Conservation news

South Africa makes it legal to sell rhino horns

  • Commercial rhino breeders have welcomed the decision, arguing that an open, legal trade in rhino horns will end the poaching of rhinos and will help pay for their protection.
  • However, several conservationists argue that there is no domestic market for rhino horns within South Africa and that a legal domestic trade would only worsen rhino poaching in the country.
  • The Environment Affairs Minister said that all domestic trade in rhino horn would be subject to obtaining the relevant permits and to applicable provincial legislation being obtained.

A top court in South Africa just made it legal to trade in rhino horns within the country.

The South African government, in 2009, imposed a moratorium that banned domestic trade in rhino horns. But after years of legal battle between commercial rhino breeders and the government’s Department of Environmental Affairs (DEA), the constitutional court has now issued an order rejecting the government’s appeal to retain the national ban on the trade in rhino horns. The international trade in rhino horns still remains banned.

Commercial rhino breeders have welcomed the decision, arguing that an open, legal trade in rhino horns will end the poaching of rhinos and will help pay for their protection.

“This judgment is a victory for the concept of sustainable use of natural resources to the benefit of the conservation of rhino as a species, as well as to the benefit of the people protecting such species,” the Private Rhino Owners Association, one of the respondents in the case, said in a statement.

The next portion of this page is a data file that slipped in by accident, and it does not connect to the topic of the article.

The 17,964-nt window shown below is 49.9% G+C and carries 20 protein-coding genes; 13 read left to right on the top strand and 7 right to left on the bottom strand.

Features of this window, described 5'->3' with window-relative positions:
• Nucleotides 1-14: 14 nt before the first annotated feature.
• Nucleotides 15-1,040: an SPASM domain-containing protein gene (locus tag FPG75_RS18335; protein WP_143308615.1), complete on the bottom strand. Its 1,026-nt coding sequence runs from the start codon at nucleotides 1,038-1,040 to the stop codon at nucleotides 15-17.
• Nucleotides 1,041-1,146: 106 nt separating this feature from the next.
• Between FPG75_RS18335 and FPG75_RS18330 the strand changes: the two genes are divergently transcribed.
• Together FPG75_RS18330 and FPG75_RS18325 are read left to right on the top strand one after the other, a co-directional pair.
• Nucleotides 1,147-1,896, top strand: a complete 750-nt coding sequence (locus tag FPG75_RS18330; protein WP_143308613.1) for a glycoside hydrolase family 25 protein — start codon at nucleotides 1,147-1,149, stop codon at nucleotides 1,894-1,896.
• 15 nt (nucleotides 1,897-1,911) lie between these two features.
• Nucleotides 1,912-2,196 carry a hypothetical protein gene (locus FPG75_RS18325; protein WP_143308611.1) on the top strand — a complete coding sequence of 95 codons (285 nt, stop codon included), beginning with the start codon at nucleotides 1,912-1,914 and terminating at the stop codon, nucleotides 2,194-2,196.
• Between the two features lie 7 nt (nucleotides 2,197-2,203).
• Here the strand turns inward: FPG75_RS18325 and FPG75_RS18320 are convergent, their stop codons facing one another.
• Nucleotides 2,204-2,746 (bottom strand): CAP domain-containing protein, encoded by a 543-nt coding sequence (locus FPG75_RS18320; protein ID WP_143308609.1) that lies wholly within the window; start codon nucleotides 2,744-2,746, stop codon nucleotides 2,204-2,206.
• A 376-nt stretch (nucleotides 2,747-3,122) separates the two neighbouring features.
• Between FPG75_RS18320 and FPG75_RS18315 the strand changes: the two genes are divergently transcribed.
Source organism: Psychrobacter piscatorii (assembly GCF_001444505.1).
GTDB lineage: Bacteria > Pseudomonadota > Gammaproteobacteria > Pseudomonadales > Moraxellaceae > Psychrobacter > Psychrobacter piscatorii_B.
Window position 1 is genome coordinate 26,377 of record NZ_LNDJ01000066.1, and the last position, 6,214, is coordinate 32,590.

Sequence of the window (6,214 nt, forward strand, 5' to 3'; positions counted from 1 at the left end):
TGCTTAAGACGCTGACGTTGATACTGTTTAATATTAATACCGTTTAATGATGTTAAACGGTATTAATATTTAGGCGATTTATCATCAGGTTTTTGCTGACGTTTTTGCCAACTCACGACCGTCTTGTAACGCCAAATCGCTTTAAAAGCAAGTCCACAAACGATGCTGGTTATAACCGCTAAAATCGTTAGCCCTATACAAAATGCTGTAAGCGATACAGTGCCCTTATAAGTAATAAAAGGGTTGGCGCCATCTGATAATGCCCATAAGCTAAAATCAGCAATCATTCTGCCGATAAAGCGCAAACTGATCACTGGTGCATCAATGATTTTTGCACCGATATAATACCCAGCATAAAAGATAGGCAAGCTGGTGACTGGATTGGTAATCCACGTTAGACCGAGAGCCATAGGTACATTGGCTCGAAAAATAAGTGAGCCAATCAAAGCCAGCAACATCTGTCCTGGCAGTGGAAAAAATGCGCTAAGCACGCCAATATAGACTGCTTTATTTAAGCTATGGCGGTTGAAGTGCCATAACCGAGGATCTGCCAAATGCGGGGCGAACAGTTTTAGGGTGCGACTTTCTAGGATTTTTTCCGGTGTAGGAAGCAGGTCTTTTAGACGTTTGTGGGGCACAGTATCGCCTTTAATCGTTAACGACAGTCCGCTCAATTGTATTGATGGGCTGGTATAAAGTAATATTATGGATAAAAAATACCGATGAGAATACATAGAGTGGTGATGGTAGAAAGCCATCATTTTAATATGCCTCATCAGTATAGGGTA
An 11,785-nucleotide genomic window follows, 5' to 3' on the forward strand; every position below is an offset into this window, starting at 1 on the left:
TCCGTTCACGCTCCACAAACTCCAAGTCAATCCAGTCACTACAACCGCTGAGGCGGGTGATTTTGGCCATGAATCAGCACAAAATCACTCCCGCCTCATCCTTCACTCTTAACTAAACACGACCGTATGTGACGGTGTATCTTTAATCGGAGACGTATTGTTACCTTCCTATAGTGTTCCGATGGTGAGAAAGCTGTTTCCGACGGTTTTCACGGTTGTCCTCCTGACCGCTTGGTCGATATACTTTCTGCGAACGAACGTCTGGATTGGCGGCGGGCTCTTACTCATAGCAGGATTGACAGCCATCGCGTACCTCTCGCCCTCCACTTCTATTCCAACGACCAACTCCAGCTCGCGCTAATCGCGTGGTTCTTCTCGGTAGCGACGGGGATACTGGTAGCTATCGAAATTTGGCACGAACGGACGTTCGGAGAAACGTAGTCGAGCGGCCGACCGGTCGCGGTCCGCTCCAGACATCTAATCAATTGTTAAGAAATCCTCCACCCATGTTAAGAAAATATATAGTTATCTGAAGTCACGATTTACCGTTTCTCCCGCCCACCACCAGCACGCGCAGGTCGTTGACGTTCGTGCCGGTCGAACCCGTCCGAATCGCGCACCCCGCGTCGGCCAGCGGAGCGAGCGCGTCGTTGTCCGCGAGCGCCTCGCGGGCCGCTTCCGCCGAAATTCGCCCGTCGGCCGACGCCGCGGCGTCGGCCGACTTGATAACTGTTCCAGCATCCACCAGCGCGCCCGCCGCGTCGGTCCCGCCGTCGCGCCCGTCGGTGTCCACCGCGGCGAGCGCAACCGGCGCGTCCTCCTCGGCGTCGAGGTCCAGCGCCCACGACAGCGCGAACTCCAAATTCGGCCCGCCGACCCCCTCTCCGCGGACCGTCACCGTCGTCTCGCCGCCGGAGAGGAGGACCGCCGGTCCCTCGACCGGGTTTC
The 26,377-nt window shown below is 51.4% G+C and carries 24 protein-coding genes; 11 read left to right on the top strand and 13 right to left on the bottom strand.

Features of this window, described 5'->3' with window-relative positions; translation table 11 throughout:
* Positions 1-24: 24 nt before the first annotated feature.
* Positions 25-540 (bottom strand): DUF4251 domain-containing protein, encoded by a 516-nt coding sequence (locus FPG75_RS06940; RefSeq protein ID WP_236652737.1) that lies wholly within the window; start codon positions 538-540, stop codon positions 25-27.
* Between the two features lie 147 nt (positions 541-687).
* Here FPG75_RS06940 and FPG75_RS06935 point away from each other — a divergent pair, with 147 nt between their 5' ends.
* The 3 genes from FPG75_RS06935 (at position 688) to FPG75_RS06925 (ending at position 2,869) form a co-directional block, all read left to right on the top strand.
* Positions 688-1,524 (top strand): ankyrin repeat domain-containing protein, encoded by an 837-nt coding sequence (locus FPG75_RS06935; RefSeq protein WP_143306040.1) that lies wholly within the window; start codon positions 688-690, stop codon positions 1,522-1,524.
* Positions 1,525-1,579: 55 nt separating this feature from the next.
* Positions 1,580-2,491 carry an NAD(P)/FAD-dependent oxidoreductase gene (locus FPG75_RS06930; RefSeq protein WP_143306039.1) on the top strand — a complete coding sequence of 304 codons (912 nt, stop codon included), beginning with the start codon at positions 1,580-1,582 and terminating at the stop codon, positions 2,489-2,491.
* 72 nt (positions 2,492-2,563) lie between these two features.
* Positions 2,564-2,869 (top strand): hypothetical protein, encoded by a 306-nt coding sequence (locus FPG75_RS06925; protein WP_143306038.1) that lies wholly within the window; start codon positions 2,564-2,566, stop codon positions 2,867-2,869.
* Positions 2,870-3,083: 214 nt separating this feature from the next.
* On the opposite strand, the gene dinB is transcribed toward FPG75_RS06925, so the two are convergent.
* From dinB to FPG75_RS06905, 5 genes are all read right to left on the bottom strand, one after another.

A southern white rhinoceros in South Africa. The country is the last remaining stronghold of rhinoceroses, but is facing an unprecedented poaching crisis. Photo by Rhett Butler.

However, several conservationists argue that there is no domestic market for rhino horns within South Africa and that a legal domestic trade would only worsen rhino poaching in the country.

“Legal trade in rhino horn is not the way to stop rhino poaching,” Susie Watts of WildAid’s Africa Program, said in a statement. “All it does is stimulate demand and provide a cover for illegal trade. Legalizing trade in ivory, for example, did not saturate the market, but encouraged consumption. Elephant poaching skyrocketed as a result.”

“There is no domestic demand for rhino horn products and, as the pro-trade lobby very well knows, the reason why the moratorium was implemented in the first place was to prevent domestic trade from being used as a cover for smuggling,” Watts added.

South Africa, home to 70 percent of the world’s 29,500 rhinos, is currently reeling from a poaching crisis. In 2016, an estimated 1,054 rhinos were poached, while 1,175 rhinos were killed in 2015, and another 1,000 were poached in 2014. In February this year, armed poachers broke into a rhino orphanage, took the staff hostage and killed two rhinos.

The biggest markets for rhino horns — made of the same material as fingernails and hair — occur in Vietnam and China, where they’re primarily used in traditional medicine as cures for anything ranging from hangovers to cancer.

“Whilst we are studying the implications of the order handed down by the Constitutional Court, it should be noted that the court’s decision should not be construed to mean that the domestic trade in rhino horn may take place in an unregulated fashion,” Environmental Affairs Minister Edna Molewa said in a statement.

Molewa added that all domestic trade in rhino horn would be subject to “obtaining the relevant permits and to applicable provincial legislation being obtained.”

Banner image by Rhett Butler/Mongabay.